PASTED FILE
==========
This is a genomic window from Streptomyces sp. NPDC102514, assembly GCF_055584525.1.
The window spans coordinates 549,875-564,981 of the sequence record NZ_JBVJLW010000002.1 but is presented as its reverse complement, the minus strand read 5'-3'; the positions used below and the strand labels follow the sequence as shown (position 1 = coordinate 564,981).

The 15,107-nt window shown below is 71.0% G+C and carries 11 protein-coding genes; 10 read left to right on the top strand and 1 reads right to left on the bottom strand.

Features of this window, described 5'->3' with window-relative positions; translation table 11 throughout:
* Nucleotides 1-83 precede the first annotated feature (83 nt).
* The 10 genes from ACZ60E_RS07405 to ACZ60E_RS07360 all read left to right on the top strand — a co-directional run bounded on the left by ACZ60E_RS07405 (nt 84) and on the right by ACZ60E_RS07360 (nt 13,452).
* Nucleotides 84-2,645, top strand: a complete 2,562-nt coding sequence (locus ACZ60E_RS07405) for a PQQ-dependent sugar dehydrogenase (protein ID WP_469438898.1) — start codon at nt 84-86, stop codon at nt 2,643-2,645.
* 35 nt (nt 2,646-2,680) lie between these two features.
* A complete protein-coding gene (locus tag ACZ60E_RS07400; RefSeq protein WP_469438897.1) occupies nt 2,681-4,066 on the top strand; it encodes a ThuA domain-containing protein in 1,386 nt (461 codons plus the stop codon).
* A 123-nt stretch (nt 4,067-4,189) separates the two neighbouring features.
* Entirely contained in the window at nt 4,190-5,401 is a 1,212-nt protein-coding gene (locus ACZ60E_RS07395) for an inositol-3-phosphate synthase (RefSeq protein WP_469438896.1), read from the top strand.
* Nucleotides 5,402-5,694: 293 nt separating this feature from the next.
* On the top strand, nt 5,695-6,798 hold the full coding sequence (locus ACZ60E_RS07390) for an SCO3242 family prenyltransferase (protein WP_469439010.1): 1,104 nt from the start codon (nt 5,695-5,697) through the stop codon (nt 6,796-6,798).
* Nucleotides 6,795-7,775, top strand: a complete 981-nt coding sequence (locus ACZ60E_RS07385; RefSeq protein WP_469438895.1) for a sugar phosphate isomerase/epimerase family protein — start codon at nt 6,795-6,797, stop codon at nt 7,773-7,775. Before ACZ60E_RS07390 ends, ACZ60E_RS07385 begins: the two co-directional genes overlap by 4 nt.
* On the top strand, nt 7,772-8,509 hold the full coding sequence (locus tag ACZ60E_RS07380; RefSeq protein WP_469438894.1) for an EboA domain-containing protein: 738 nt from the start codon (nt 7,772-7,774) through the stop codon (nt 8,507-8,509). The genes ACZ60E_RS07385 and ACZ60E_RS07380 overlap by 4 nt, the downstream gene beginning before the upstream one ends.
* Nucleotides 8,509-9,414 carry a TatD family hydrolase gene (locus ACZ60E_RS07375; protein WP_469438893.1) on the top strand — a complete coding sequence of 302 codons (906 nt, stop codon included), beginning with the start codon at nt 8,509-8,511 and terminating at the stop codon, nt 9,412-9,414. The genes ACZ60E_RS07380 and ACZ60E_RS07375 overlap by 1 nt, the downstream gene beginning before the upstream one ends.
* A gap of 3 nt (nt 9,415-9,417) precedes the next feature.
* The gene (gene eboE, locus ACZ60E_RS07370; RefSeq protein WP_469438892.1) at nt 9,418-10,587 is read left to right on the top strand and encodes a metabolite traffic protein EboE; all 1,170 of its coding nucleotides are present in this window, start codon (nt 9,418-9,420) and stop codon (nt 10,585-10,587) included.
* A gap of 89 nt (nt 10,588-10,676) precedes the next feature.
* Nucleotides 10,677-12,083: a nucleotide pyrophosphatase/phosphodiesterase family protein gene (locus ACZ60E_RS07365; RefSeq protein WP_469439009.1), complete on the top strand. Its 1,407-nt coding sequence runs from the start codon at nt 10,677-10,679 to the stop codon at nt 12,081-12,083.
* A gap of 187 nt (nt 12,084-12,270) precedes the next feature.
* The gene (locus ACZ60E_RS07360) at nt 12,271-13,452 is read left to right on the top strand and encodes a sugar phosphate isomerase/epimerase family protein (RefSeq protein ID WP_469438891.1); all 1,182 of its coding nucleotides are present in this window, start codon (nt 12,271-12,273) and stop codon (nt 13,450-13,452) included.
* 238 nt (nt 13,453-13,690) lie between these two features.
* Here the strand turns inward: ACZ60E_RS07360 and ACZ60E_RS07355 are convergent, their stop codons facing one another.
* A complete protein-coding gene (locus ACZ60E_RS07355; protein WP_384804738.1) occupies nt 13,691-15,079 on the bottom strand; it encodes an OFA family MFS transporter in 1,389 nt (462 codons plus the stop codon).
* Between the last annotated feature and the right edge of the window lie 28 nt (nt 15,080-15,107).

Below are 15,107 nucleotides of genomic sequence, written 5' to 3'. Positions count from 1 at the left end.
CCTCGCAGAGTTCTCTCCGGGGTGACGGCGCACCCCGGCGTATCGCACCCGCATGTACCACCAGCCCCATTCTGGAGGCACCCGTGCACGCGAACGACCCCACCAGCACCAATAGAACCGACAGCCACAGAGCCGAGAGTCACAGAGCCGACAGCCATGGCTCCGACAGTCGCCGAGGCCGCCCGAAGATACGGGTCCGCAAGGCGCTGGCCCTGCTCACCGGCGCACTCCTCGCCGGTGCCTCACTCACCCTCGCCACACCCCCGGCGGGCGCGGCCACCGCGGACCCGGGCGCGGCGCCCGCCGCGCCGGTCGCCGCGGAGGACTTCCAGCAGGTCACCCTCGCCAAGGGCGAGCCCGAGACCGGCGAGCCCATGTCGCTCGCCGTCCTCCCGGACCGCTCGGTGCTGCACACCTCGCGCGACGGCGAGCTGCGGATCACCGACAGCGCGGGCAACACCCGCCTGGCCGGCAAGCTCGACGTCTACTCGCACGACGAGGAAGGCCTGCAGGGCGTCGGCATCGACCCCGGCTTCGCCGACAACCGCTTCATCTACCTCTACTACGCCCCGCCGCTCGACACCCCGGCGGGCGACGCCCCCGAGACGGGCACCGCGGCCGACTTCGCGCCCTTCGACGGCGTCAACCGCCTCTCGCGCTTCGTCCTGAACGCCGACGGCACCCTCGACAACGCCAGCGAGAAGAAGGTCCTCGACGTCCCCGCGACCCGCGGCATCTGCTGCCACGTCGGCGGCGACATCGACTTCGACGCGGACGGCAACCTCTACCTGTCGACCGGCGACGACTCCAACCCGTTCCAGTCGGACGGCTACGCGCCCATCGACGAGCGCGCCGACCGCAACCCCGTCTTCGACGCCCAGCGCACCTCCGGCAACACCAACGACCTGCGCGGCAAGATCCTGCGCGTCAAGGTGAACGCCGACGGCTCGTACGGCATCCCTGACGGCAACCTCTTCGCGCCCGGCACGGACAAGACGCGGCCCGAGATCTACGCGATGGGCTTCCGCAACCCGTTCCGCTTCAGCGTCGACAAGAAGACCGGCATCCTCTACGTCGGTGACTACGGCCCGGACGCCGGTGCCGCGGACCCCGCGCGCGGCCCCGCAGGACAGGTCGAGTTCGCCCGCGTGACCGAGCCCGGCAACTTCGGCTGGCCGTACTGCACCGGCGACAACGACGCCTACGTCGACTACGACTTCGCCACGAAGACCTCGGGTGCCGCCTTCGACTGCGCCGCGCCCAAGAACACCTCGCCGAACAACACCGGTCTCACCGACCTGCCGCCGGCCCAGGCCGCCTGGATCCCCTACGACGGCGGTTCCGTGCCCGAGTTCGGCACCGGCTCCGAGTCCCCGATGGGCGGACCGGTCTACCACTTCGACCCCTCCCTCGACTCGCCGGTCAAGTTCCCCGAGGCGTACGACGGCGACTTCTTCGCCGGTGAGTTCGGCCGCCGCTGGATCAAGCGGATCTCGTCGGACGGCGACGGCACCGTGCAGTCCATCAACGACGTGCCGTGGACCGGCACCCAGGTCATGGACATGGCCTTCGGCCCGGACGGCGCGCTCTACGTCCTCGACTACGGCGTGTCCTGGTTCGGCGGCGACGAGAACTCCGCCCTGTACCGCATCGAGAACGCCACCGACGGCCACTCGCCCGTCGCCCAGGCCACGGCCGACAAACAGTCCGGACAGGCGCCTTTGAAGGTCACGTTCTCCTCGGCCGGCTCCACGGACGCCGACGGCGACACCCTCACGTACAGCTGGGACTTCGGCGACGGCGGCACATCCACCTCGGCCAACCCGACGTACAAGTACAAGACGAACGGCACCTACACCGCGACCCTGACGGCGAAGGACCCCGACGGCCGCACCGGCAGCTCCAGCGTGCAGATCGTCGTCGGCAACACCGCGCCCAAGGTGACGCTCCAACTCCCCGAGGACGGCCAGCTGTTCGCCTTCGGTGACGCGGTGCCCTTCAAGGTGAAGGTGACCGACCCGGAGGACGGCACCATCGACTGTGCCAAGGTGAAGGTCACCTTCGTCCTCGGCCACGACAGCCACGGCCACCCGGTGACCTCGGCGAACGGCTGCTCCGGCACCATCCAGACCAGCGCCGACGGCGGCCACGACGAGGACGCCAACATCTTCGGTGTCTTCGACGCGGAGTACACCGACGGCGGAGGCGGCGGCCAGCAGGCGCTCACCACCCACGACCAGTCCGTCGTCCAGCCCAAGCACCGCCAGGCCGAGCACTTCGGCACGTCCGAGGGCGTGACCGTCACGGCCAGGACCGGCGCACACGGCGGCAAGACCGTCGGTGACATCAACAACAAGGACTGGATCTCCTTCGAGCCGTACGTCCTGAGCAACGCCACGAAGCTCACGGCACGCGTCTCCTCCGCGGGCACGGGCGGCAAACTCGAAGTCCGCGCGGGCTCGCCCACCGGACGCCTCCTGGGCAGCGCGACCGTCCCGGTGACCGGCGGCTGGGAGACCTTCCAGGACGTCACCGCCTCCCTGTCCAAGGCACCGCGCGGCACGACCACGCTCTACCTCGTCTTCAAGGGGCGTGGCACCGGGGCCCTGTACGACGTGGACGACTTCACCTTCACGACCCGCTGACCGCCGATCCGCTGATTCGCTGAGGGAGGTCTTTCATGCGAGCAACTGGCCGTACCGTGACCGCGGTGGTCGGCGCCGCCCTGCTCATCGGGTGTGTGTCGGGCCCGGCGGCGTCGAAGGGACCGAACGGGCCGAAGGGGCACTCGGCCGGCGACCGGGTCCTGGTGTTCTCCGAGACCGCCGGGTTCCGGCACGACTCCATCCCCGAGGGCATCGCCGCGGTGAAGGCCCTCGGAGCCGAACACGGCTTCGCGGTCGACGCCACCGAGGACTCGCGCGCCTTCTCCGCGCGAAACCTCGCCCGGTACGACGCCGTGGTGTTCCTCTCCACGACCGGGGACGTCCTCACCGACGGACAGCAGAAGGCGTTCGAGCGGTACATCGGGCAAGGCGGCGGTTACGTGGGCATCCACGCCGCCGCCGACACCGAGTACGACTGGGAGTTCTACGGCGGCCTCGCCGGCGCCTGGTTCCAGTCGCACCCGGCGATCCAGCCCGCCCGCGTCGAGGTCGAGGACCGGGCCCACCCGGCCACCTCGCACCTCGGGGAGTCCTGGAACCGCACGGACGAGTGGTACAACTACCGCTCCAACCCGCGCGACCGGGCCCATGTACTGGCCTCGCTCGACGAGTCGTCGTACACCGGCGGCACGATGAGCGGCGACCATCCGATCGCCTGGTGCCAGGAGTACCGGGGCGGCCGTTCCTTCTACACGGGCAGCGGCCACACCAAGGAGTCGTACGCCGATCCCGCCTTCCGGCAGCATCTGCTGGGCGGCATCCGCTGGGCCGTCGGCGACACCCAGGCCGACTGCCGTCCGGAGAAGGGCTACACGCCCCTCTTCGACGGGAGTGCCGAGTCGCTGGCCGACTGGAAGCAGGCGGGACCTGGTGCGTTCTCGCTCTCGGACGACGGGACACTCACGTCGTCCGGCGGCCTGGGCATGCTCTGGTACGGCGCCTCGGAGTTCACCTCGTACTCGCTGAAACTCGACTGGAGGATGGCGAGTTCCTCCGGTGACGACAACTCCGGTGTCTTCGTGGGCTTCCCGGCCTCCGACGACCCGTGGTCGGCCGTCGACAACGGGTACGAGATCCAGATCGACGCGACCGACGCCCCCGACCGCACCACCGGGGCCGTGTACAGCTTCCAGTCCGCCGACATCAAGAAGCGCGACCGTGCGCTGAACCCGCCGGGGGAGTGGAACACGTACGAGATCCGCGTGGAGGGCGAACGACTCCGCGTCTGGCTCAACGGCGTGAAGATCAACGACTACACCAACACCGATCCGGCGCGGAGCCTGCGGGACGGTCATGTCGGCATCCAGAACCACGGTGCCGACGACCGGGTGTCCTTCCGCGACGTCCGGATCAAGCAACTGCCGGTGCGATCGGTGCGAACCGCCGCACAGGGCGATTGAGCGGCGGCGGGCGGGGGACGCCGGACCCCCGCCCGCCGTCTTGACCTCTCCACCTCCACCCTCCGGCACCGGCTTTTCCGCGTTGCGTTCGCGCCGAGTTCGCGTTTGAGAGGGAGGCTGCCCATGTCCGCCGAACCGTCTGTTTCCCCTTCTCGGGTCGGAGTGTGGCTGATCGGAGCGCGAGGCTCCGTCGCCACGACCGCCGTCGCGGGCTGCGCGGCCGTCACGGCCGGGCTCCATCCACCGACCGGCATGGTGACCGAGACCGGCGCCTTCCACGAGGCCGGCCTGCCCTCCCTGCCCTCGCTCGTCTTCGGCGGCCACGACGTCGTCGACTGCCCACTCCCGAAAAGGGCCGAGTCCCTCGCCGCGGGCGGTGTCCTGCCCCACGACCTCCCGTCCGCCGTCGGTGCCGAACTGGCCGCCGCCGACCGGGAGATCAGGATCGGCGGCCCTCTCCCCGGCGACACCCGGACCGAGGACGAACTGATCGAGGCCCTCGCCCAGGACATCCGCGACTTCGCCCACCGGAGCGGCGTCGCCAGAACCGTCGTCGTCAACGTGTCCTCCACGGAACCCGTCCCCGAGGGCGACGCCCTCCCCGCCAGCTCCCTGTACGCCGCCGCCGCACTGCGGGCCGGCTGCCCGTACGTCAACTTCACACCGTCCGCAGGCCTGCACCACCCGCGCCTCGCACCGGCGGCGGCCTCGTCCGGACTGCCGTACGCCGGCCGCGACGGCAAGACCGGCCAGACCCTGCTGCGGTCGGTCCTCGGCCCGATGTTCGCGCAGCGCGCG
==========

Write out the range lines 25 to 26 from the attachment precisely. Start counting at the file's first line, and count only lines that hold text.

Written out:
* A complete protein-coding gene (locus ACZ60E_RS07355; protein WP_384804738.1) occupies nt 13,691-15,079 on the bottom strand; it encodes an OFA family MFS transporter in 1,389 nt (462 codons plus the stop codon).
* Between the last annotated feature and the right edge of the window lie 28 nt (nt 15,080-15,107).